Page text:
Since the craziness of 'Christmas in October', fall weather and gardening activities have proceeded fairly normally. Our patented glorious 'Indian (non-pc but what else to call it?) Summer' weather set in and there has been a gradual winding down of temperatures and daylength, as per usual, though perhaps a bit drier than some years. I'm thinking this El Nino year is going to mean a low-snow year (and if that jinxes things and produces record snowfall, well, it's all good for the ski business side of the family).
My teaching schedule is double what it was last year, so a lot of my gardening thoughts tend to be just that: a thought, a mental note, a quick reminder to myself about something that needs doing, or idea for next year. I do have a lovely big garden journal that I have kept faithfully since I started gardening 35+ years ago, but when I don't have time to write long, detailed entries with lots of diagrams and pictures (my favorite), I tend to not write anything down and thus I forget a lot of details that would have been useful to have in later years. This summer I finally bought myself a wee red notebook that I keep in my shirt pocket as I wander around outside, and keep on my desk overlooking the garden the rest of the time. This way I have at least a little something jotted down, and when/if that 'more time later' does roll around, perhaps my memory will be sufficiently jogged to fill in the details.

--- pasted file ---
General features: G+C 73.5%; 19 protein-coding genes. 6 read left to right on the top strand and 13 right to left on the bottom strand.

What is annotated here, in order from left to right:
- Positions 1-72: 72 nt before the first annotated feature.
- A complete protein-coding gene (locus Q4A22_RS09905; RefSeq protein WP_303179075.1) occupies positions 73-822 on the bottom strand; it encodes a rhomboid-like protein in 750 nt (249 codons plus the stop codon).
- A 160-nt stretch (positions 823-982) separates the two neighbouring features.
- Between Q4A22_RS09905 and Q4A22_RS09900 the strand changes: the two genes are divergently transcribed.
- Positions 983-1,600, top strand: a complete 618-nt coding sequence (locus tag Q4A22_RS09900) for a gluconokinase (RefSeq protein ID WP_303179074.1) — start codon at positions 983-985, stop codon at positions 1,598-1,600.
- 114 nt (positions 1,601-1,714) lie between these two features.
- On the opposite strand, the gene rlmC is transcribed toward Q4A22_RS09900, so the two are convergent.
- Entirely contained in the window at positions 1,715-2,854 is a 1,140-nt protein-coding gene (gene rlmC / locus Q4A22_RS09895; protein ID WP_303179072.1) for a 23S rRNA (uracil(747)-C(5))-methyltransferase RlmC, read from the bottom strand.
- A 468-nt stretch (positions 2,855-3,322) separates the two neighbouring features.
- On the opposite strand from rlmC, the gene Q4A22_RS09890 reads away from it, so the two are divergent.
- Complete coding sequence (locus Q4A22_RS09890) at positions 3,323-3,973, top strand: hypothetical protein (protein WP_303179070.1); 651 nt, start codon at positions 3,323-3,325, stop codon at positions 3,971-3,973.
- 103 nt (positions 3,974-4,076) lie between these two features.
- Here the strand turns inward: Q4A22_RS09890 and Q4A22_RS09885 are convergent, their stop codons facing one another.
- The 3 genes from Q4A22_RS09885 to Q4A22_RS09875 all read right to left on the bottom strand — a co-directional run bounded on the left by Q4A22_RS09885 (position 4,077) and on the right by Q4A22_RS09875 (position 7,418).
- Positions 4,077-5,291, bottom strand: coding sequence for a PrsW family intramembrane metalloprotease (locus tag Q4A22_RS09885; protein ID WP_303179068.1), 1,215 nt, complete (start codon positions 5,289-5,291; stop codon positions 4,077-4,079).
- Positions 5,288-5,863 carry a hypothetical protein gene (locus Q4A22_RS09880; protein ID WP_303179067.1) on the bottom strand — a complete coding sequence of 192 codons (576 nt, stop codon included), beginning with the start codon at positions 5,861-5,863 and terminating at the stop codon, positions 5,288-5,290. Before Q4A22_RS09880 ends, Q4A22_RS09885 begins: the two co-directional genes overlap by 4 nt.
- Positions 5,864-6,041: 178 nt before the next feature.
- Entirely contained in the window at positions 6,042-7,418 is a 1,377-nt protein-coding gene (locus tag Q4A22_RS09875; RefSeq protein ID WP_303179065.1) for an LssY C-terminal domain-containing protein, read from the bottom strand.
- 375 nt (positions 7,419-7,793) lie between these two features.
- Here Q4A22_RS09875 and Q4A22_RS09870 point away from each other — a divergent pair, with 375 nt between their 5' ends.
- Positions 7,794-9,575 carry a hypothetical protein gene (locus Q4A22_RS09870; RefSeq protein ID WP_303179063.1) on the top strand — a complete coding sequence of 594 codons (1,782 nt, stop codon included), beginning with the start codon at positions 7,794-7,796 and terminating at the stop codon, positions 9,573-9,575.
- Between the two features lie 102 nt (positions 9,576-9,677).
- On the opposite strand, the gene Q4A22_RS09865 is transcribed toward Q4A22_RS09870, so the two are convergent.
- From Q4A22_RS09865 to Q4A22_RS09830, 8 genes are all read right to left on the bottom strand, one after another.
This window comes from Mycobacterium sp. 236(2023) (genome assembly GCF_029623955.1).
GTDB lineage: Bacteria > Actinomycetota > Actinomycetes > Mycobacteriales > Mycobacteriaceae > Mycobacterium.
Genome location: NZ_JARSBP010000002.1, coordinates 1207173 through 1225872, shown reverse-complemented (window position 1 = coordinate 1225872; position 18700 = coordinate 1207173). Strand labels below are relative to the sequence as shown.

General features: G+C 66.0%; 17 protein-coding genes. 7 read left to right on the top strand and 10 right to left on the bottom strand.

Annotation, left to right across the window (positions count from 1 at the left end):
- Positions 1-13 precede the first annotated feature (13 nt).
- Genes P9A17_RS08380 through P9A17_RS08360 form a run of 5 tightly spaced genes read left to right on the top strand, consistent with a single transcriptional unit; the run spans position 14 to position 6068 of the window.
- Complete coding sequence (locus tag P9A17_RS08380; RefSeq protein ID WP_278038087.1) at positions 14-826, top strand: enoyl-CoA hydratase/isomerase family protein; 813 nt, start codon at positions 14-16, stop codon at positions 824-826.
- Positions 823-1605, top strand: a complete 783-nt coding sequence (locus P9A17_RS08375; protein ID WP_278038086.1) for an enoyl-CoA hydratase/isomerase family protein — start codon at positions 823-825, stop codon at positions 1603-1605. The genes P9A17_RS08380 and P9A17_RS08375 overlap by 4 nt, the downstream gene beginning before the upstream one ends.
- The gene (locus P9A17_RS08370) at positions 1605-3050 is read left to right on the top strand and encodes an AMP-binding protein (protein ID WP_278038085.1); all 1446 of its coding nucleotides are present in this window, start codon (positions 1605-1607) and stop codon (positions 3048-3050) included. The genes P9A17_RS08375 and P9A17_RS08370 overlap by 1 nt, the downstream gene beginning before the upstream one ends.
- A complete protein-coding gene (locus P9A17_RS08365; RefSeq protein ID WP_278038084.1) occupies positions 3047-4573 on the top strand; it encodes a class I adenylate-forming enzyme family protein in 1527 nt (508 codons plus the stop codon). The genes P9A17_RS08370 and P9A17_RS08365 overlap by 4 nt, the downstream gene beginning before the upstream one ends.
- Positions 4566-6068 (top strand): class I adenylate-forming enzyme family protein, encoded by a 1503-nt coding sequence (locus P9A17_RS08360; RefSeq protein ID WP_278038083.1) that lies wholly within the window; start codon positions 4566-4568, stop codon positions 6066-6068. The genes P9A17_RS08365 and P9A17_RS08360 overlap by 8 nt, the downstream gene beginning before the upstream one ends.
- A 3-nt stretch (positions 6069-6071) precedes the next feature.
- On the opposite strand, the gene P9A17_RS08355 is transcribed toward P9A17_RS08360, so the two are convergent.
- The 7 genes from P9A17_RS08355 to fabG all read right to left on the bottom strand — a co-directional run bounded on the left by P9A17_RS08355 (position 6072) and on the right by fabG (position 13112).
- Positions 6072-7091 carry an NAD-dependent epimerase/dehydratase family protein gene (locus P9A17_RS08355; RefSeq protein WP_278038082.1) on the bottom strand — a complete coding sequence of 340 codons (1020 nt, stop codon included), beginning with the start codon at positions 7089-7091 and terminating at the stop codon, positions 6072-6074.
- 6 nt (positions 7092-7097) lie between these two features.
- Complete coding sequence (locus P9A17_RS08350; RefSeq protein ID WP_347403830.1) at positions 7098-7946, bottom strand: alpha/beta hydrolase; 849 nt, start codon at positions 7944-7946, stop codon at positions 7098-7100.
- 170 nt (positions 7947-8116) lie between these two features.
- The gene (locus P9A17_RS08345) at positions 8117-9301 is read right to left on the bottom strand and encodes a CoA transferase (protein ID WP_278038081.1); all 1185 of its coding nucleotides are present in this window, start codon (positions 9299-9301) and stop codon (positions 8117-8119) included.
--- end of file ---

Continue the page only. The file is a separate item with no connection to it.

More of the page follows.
What I'm noticing this year is a stronger-than usual version of the annual fall conflict of emotions about my garden. On the one hand, I am still totally in love with this year's garden and how it's looking, how it turned out, the triumphs both accidental and planned, and a lot of the big changes I made this year. Not ready to throw in the towel. It helps that I am still eating fresh tomatoes, pears and potatoes from my cool storage in the garage, and picking kale, chard and miscellaneous asian greens from the actual garden. Noooooooo, I cry inwardly, I'm not ready for it to end!!!!!
On the other hand, I am thoroughly sick of dealing with it and ready to settle inside for a cozy winter of hot drinks by the fire, the aforementioned gardening journal and a big stack of seed catalogs. I always wonder what it's like for people in places that have no 'off season'. Although my first few years of gardening were in a mild climate (the redwood jungle of California's north coast), I have wholeheartedly embraced having distinct seasons and thinking in terms of sharp changes of weather and temperature. I happily alternate two separate wardrobes, ie cotton t-shirts vs wool t-shirts with various flannel shirts, wool sweaters and jackets to bridge the gaps.
Blogging has been a 'do it later' activity, as I have continued to alternate between no-time for gardening and gotta get those last pots put away. Lots of photos saved up, reports to make. I'll try to do better, oh thou legions of fans, from here on out. I think I'm semi-caught up outside. Onward, Arabella........